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Tornado alerts follow flooding in southern states

Rod Aydelotte / Waco Tribune Herald via AP

Flash flooding in Waco, Texas, on Tuesday tore up this intersection near downtown.

Updated at 11:40 a.m. ET: A storm system that dumped up to a foot of rain in parts of Louisiana, causing isolated flash flooding, is now threatening to spawn tornadoes there and in Mississippi, the National Weather Service warned.

Large hail and wind gusts up to 70 mph were also possible in parts of both states through Wednesday night.

Flash floods were reported earlier in Louisiana, Arkansas and eastern Texas in the wake of "widespread heavy rain" on Tuesday and overnight.

"Some roads are already flooded and closed ... and additional heavy rainfall will continue to produce more flash flooding" in northwest Louisiana, the National Weather Service stated. "This is an extremely dangerous situation."


In Natchitoches, La., an apartment complex was flooded and the Cane River Lake, which flows through the city, was well over its banks in downtown.

Chris Dolce, a meteorologist with weather.com, said that a "significant flood threat is unfolding across the south-central states."

Dolce cited Shreveport, La., Fort Smith, Ark. and Little Rock, Ark., as among the cities in the threat zone.

Rain and thunderstorms will target the Texas Panhandle, Oklahoma, Arkansas, Louisiana, Mississippi and western Tennessee Wednesday.

In Little Rock, police set up barriers in several flooded city streets Wednesday morning.

Dolce advised motorists to not attempt to drive on flooded roadways. "Roughly two-thirds of flood-related deaths occur in vehicles," he added.

Mark Ressler, lead meteorologist with The Weather Channel, said that up six inches of rain was likely across Arkansas and Louisiana.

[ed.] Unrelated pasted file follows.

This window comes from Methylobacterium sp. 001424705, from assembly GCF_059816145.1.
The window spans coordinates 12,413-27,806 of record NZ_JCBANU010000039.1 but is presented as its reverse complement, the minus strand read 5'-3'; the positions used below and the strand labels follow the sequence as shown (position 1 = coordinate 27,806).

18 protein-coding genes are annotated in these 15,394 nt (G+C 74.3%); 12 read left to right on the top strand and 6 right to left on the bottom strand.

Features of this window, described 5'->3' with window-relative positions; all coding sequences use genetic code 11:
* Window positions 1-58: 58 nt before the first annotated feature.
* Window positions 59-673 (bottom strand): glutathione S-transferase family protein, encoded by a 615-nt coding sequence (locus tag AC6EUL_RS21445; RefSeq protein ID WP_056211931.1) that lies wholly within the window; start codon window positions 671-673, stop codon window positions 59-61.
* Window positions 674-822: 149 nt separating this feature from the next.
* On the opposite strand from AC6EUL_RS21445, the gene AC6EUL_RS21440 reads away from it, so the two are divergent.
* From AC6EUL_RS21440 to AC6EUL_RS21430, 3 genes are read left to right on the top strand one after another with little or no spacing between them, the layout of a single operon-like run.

Strong thunder
In central Arkansas, strong winds Tuesday afternoon caused extensive damage in the town of Morrilton and contributed to at least one injury when a tree fell on a home, authorities said.

Officials in southeast Kansas also closed several bridges, and workers in Missouri shut down a rural roadway after rain sparked flash flooding there. In Arkansas and Oklahoma, the Forest Service has closed campsites in low-lying areas to avoid another catastrophe like the flash flood that killed 20 people at a remote campground in 2010.

Storms rattled Tulsa, Okla., Tuesday morning with thunder so strong that it registered on seismic equipment.

Meteorologist Pete Snyder felt his home shake and several concerned residents called the National Weather Service to ask if there had been an earthquake.

"We have seen quite a bit of thunder on all of our seismic stations across the state," said Austin Holland, a research seismologist with the Oklahoma Geological Survey. "We can confidently say there were no earthquakes large enough to be widely felt."

On Tuesday, record highs were set in dozens of central and eastern cities, from International Falls, Minn., on the Canadian border to Lexington, Ky., in the South, according to the National Weather Service.

In Chicago, the high at O'Hare International Airport reached 85 degrees Fahrenheit, smashing the previous record of 76 degrees set in 1921, according to Accuweather.com.

Tuesday was the official first day of spring, even though with mild weather in much of the country, it seems to many that Mother Nature may have skipped a season. Guest host Matt Miller reports.

It was the sixth day in the past seven that temperatures in Chicago reached 80 degrees or more. Brian Edwards, a meteorologist at AccuWeather.com, said the warmth was likely to linger into next week across much of the country.

"It looks like things will continue like this for several more days and then trend downward a little bit as we go into the weekend," Edwards said. "But even next week, temperatures will still be well above normal." 

Reuters, The Associated Press, msnbc.com staff and weather.com contributed to this report.

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